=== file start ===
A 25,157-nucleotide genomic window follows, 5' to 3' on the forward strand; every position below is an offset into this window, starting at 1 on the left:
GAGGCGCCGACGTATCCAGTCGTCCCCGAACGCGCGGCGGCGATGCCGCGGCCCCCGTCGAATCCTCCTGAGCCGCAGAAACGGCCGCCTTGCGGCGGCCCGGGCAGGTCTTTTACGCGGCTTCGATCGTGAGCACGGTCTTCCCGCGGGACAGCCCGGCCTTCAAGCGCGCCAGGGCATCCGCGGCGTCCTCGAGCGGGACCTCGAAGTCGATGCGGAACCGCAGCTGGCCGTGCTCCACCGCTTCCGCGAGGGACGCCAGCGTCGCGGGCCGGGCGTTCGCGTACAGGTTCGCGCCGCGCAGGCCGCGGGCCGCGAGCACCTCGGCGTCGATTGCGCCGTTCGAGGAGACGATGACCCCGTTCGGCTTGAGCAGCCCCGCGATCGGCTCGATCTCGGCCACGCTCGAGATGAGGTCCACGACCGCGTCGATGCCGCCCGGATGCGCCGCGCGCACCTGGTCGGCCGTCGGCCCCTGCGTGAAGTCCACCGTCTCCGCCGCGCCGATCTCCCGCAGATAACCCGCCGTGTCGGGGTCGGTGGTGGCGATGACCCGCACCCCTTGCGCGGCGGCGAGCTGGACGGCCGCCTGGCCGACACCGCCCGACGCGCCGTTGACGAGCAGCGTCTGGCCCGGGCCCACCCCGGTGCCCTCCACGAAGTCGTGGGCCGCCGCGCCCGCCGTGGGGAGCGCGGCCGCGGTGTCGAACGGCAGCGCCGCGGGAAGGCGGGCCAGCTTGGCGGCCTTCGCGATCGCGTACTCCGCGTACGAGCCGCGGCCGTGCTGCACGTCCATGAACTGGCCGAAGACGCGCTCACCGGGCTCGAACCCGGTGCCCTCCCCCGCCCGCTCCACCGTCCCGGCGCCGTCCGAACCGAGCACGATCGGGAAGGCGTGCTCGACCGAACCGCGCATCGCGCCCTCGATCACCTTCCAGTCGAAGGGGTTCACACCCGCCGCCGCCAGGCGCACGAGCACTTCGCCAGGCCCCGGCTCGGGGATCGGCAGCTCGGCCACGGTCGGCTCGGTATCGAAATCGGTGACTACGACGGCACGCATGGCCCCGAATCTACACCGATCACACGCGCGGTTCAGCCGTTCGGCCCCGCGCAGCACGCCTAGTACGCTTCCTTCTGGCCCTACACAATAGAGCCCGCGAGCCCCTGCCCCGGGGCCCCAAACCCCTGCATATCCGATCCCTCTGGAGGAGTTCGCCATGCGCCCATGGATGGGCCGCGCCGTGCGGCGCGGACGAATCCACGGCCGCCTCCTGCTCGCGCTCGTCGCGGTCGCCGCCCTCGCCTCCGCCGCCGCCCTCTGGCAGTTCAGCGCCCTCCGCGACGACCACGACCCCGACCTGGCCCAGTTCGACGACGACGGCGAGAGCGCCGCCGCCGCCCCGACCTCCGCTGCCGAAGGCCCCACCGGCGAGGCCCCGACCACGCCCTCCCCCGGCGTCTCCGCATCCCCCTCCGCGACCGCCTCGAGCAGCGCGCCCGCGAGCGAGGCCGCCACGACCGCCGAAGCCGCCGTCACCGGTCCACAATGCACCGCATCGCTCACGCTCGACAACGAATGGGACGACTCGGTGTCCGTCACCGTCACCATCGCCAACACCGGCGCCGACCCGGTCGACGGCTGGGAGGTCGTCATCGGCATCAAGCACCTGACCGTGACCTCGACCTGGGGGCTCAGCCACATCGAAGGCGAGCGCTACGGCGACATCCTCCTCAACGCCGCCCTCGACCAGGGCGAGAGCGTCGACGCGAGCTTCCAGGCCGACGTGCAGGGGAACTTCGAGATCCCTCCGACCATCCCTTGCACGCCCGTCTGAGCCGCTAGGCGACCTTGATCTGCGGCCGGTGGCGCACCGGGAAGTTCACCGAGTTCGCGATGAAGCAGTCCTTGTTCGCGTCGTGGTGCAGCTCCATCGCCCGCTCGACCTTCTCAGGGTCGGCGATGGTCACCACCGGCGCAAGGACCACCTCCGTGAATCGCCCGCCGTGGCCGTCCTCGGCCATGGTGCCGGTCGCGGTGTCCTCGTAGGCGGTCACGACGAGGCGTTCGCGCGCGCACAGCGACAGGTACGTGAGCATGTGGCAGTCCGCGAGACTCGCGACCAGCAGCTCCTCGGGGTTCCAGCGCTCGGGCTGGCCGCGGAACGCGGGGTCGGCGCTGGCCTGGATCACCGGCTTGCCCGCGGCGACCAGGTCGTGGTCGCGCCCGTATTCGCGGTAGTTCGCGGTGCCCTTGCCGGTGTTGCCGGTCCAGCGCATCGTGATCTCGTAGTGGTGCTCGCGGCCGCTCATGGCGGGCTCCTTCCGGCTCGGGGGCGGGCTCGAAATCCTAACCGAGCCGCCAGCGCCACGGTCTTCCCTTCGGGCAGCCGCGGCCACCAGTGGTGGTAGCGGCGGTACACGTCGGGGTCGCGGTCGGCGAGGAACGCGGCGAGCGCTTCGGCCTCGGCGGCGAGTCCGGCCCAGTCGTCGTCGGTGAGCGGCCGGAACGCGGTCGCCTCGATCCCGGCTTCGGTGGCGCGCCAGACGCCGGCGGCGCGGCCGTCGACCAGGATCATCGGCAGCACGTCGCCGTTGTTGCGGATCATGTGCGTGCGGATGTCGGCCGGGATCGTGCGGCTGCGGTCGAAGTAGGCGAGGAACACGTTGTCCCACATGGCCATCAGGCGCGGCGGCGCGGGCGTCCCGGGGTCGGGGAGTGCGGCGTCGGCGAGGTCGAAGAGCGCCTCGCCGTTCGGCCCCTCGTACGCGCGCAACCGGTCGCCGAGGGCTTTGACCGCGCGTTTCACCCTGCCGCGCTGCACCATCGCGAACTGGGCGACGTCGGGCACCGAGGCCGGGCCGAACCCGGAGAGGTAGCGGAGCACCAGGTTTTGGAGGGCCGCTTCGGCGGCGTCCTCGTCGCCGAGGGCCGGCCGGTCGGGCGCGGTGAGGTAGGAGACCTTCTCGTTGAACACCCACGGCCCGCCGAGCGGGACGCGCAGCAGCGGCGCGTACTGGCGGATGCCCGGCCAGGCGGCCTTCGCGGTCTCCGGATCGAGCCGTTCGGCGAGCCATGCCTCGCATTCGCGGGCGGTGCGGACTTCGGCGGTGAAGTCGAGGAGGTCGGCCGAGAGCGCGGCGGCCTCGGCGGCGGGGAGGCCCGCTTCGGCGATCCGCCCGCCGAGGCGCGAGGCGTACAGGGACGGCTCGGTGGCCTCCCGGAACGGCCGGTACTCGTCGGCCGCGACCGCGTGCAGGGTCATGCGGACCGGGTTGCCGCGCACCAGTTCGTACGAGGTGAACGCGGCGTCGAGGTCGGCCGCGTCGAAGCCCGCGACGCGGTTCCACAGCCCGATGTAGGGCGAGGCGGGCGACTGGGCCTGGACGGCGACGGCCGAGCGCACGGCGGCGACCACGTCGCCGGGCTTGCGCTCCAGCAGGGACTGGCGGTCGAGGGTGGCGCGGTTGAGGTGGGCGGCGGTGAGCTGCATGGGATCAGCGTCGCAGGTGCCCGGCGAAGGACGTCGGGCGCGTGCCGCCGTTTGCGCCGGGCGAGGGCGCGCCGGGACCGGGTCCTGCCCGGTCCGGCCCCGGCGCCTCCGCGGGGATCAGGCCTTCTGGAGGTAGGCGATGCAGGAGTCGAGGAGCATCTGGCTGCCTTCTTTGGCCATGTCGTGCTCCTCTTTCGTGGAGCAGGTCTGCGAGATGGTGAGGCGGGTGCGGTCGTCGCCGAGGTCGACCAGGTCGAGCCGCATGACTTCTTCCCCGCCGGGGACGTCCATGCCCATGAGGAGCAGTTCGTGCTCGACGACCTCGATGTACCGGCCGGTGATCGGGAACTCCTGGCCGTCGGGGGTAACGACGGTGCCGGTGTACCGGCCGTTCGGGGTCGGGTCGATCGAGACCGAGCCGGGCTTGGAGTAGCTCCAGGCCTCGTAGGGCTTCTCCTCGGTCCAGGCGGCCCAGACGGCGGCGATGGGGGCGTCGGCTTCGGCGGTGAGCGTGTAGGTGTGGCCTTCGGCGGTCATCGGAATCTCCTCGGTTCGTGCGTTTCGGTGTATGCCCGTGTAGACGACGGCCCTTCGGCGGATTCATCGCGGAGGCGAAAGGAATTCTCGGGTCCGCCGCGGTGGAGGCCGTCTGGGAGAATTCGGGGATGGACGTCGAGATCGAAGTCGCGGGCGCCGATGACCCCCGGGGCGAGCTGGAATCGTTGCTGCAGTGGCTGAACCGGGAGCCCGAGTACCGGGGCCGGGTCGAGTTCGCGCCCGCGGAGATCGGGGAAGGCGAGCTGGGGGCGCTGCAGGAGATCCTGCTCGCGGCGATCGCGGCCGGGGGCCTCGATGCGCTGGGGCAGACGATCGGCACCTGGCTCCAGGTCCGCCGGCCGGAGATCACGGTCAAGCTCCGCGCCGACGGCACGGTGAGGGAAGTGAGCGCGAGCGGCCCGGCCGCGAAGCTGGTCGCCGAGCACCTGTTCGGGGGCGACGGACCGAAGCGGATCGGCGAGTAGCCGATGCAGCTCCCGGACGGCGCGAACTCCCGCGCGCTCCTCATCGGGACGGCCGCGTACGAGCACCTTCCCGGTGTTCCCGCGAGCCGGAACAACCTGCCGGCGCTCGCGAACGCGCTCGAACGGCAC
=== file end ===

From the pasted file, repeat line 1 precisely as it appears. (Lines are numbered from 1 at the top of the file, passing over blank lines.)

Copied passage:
A 25,157-nucleotide genomic window follows, 5' to 3' on the forward strand; every position below is an offset into this window, starting at 1 on the left: